Growth target tops agenda at meeting of China's economic-policy makers
Beijing officials began a highly anticipated annual meeting yesterday to draw up the economic blueprint for next year and set targets for key indicators.
The main issue for international investors is whether the government will stick to a growth forecast of 7.5 per cent or cut it for a second straight year.
Policymakers will also deliberate major issues such as urbanisation, fiscal reform and land reforms at the meeting.
Mizuho Securities economist Shen Jianguang said reform would be the key after the Politburo set the tone last week by promoting structural reforms while maintaining stability.
New data shows industrial output and fixed-asset investment growth eased slightly in November, while retail sales picked up pace. This suggests gross domestic product growth will meet or exceed the official target of 7.5 per cent this year, which compares with 7.8 per cent last year.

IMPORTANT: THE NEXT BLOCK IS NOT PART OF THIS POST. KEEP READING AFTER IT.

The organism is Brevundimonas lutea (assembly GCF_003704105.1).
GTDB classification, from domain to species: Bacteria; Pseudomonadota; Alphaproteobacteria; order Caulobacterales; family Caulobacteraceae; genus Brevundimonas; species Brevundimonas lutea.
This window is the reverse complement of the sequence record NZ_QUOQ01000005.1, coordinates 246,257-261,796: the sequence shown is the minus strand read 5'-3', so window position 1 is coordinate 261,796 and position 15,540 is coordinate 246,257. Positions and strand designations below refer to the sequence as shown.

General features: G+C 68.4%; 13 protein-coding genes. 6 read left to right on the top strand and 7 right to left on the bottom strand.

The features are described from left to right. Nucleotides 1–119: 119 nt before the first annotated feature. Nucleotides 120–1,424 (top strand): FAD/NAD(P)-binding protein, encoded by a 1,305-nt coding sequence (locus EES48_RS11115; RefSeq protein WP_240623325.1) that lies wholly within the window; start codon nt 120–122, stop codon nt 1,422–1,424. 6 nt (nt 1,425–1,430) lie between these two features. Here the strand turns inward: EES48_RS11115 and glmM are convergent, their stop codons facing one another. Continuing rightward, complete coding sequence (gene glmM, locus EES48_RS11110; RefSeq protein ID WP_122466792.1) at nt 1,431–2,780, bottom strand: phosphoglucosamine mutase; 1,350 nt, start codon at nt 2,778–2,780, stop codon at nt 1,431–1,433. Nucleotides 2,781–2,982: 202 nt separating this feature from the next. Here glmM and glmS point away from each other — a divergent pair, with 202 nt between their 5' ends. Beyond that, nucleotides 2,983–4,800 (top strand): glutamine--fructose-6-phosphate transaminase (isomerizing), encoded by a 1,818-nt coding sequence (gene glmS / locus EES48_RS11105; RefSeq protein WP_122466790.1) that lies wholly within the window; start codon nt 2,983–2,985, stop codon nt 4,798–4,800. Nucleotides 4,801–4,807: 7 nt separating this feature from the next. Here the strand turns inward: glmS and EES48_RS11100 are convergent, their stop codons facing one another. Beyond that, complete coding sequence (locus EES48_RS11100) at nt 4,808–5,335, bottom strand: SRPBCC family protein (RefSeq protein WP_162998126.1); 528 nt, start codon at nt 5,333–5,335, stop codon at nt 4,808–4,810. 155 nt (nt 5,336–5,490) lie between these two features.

The Communist Party's Central Committee last month pledged to deepen economic and social reforms in the coming decade and shift the focus from rapid growth to improving efficiency in a market-oriented economy.
The party's Organisation Department has urged local cadres not to blindly chase growth but pay more attention to technological innovation and environmental protection. Li Xuesong, a professor at the Chinese Academy of Social Sciences, said the authorities might put forward a clearer road map on urbanisation, including land and household registration reform.
The academy suggests the government should lower next year's growth target to 7 per cent. But some officials say the country needs 7.5 per cent growth to ensure employment for the millions of young graduates.
Lu Ting, an economist at Bank of America Merrill Lynch, said Beijing would more likely keep the target at 7.5 per cent, given the domestic and global outlook, impact of reforms and need to maintain public confidence.